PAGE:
Joe Wertz

StateImpact Oklahoma

Joe has previously served as Managing Editor of Urban Tulsa Weekly, as the Arts & Entertainment Editor at Oklahoma Gazette and worked as a Staff Writer for The Oklahoman. Joe was a weekly correspondent for KGOU from 2007-2010. He grew up in Bartlesville, Okla., lives in Oklahoma City, and studied journalism at the University of Central Oklahoma.

Ways to Connect

The Pawnee Nation on Friday filed a lawsuit against several oil and gas companies, accusing the firms of operating wastewater injection sites that triggered the record 5.8-magnitude September 2016 earthquake and caused extensive damage to the tribe’s nearly century-old buildings.

The Associated Press’ Sean Murphy reports the lawsuit is first quake-related litigation filed in a tribal court:

AVERY WHITE / OCETI SAKOWIN CAMP/CC BY-NC 2.0

Oklahoma legislators are advancing a bill that outlaws trespassing on sites containing “critical infrastructure.” Supporters say the measure will help prevent damage and disruption of energy markets, electric grids and water services, but environmental activists and civil rights groups say the bill’s real purpose is to block political protests of pipelines and similar projects.

‘A NUMBER ON MY ARM’

The Oklahoma Supreme Court has granted a request by the Attorney General’s office to delay a lower court’s order requiring the agency to turn over records sought by a watchdog group.

The Center for Media and Democracy sued the agency in February to force it to handover emails sent during the tenure of former attorney general Scott Pruitt, now administrator of the U.S. Environmental Protection Agency.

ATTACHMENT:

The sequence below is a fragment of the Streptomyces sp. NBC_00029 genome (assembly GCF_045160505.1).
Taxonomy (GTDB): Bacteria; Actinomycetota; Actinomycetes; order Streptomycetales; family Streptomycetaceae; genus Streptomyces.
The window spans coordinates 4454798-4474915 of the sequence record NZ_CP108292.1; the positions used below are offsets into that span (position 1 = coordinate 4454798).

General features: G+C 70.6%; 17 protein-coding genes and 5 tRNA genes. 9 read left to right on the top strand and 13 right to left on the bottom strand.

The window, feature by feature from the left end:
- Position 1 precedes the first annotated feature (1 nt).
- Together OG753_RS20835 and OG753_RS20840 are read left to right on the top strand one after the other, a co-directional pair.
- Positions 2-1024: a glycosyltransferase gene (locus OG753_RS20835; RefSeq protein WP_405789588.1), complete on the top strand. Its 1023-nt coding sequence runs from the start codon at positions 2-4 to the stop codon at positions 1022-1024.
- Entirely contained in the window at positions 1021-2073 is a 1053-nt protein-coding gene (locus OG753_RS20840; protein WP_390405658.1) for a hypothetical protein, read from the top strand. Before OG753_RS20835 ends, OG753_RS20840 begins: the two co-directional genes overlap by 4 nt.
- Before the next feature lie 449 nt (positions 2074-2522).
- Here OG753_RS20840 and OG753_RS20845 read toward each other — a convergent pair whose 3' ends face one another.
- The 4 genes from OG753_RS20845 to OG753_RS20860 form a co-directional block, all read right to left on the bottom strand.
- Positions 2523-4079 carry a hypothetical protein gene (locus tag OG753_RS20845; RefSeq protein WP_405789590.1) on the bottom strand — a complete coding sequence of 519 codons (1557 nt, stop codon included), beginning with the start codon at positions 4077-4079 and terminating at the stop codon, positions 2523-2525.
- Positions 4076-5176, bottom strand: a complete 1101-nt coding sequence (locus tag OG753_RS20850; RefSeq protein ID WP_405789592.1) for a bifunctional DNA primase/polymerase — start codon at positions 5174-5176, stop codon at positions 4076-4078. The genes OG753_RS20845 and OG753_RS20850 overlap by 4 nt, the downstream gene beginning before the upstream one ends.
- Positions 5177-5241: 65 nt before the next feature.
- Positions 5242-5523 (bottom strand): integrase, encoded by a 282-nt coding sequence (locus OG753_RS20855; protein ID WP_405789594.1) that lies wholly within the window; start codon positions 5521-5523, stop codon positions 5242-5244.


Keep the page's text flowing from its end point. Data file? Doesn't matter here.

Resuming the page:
Crude prices are on the rise, drilling activity is ramping up, and Oklahoma’s oil and gas regulator wants to limit the volume of wastewater energy companies pump into underground disposal wells, an activity scientists say is fueling the state’s earthquake boom.

Joe Wertz / StateImpact Oklahoma

Emails made public Wednesday show newly confirmed U.S. Environmental Protection Agency Administrator Scott Pruitt coordinated with the fossil fuel industry and political groups to fight federal environmental regulations when he served as Oklahoma’s attorney general.

EPA

Former Oklahoma Attorney General and new Environmental Protection Agency administrator Scott Pruitt addressed employees of the federal agency for the first time today.

Joe Wertz / StateImpact Oklahoma

The U.S. Senate on Friday confirmed Oklahoma Attorney General Scott Pruitt as administrator of the Environmental Protection Agency, a federal regulatory agency the Oklahoma politician has built his brand fighting against. 

Pruitt has led a coordinated legal effort to fight the EPA through the courts, an alliance with other Republican attorneys general that’s made him popular among conservatives. The confirmation sends a strong signal that Congressional Republicans share with President Donald Trump a vision of diminished federal oversight of the fossil fuel industry.

Joe Wertz / StateImpact Oklahoma

An Oklahoma County District judge on Thursday ordered Attorney General Scott Pruitt’s office to turn over emails and other documents requested two years ago by a watchdog group.

In the ruling against Trump’s pick to lead the U.S. Environmental Protection agency, judge Aletia Haynes Timmons said the agency violated state transparency laws.

Joe Wertz / StateImpact Oklahoma

Federal authorities are investigating the alleged embezzlement of $2.6 million dollars from an obscure Oklahoma board that promotes the beef industry. The investigation and related lawsuits add to questions about oversight of a national program funded by fees charged to ordinary farmers and ranchers.

On a brisk and busy January morning at the Oklahoma National Stockyards, cattle arrive for auction in trailers pulled by pickup trucks — and leave in double-decker cars towed by semis.

C-SPAN

The Center for Media and Democracy on Tuesday filed an open records lawsuit against Oklahoma Attorney General Scott Pruitt, accusing the Trump administration’s pick to lead the U.S. Environmental Protection Agency of failing to provide public access to emails and other documents for more than two years.

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